3. good papers selected to read 1. Dynamo: Facebook's Data Center-Wide Power Management System [2016, 2 refs] http://web.eecs.umich.edu/~hsuch/downloads/papers/pdfs/wu2016dynamo.pdf 1. datacenter-wide power management. production at Facebook. with power variation characteristics, and background info. 2. highlights 1. The design has been used in Facebook production at large scale 2. backgrounds 1. over-provisioning datacenter power problem 2. power over-subscription to mitigate the over-provisioning issue, but expose to risks of tripping power breakers due to highly unpredictable power spikes 3. the datacenter power delivery graph: servers, racks, RPPs, SBs, and MSBs 1. the breaker sustains the overdrawn power for a period of time inversely proportional to the overdraw amount 2. they sustain low amounts of overdrawn power for long periods of time 4. 3. contributions 1. a characterization of power variation in datacenters 1. the higher the power hierarchy level, the smaller the relative power variation, due to load multiplexing 2. power variations also depend on the application 3. design implications 1. Sub-minute power sampling 2. 2-minute power capping time 2. the design of a datacenter-wide power management system 1. scalable communication between controller and controllee 1. Dynamo agent on every server. It reads power, executes power capping/uncapping commands 2. Dynamo controllers. For every physical power device in the hierarchy that needs protection there is a matching controller instance 3. We use the Thrift remote procedure call (RPC) 2. application- and service-aware capping actions 1. The leaf power controller uses a three-band algorithm to make capping or uncapping decisions 2. categorizing Facebook services into predefined priority groups. leaf power controller allocate total-power-cut to servers. 3. coordination of multiple controller instances with heterogeneous workload and data dependence 1. Power reading and aggregation 2. Capping and uncapping decisions
3. good papers selected to read 1. CATalyst: Defeating Last-Level Cache Side Channel Attacks in Cloud Computing [2016, 20 refs] http://ai2-s2-pdfs.s3.amazonaws.com/96ba/6f5c06850c009e5b77094c0d4532744dedc2.pdf 1. 2. backgrounds 1. LLC is one of the most dangerous shared resources since it is shared by all of the cores in a processor package it allows fine-grained, high-bandwidth, low-noise cross-core attacks 2. the side channel is to probe the cache line eviction and reload 3. design 1. use Intel CAT. pin the sensitive pages on cache line. those cache lines are locked to the VM to be protected 2. thus, it creates two cache partitions: non-secure partition, managed by hardware; secured partition, managed by VMM software 3. The guest kernel exposes two system calls to the process, for mapping and unmapping the secure pages 4. implementation 1. the basic idea is straightforward but the implementation has many points 2. at VM-side, the implmentation takes advantage of EPT and implements as a kernel module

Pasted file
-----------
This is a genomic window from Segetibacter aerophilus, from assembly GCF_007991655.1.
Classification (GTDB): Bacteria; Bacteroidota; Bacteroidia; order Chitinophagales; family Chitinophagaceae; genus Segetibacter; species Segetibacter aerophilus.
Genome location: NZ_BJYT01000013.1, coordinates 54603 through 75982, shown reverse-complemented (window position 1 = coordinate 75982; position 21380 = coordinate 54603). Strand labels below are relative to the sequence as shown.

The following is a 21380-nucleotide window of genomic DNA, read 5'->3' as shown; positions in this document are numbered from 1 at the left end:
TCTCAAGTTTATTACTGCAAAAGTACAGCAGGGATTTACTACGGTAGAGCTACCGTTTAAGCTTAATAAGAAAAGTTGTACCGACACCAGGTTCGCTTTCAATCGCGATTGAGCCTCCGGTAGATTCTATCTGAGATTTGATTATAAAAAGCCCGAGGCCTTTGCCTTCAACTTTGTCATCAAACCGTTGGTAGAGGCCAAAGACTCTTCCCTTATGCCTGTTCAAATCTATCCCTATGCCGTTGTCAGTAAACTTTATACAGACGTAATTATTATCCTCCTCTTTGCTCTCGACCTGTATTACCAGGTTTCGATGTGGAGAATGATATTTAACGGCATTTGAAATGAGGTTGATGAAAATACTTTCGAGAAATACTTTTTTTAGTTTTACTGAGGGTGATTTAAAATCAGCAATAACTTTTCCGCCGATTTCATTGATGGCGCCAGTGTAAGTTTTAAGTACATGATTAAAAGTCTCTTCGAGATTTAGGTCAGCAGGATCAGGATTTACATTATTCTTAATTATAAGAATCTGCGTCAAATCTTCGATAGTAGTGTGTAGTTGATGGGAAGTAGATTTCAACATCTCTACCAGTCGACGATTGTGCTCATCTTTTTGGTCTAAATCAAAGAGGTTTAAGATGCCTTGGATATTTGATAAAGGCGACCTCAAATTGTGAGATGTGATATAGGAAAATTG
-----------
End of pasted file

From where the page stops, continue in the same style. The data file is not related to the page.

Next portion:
3. good papers selected to read 1. Bitcoin-NG: A Scalable Blockchain Protocol [2016, 55 refs] https://www.usenix.org/conference/nsdi16/technical-sessions/presentation/eyal 1. use key block (like originally blockchain), and microblocks in-between key blocks. selecting a leader, and make the microblock issuing faster. good improvement to the blockchain. 1. comparably, many current implementation batch multiple user transactions in block blockchain block. 2. highlights 1. in abstract 1. Bitcoin-NG is a Byzantine fault tolerant blockchain protocol that is robust to extreme churn and shares the same trust model as Bitcoin 2. perform large-scale experiments at 15% the size of the operational Bitcoin system 1. it looks like bitcoin dev/research never needs to worry about where to test on production 3. bitcoin-ng scales 2. backgrounds 1. Bitcoin currently targets a conservative 10 minutes between blocks yielding 10-minute expected latencies for transactions to be encoded in the blockchain 2. Bitcoin, fairness suffers, giving large miners an advantage over small miners 3. Bitcoin-NG included, are vulnerable to selfish mining by attackers larger than 1/4 of the network 4. a good introduction to bitcoin and blockchain 3. designs 1. the key block is like what the blockchain block originally be, but it carries the leader's public key so that only the leader can issue microblocks in its epoch 2. the microblocks are issued by leader, and not limitted by the 10min transaction time like the key block 4. security 1. Censorship Resistance: a leader’s absolute power is limited to his epoch of leadership 2. Resilience to Mining Power drop: this only happens to key block, only censorship resistance is reduced. 3. Double-spending attacks remain a vulnerability in Bitcoin-NG, though to a lesser extent than in Bitcoin.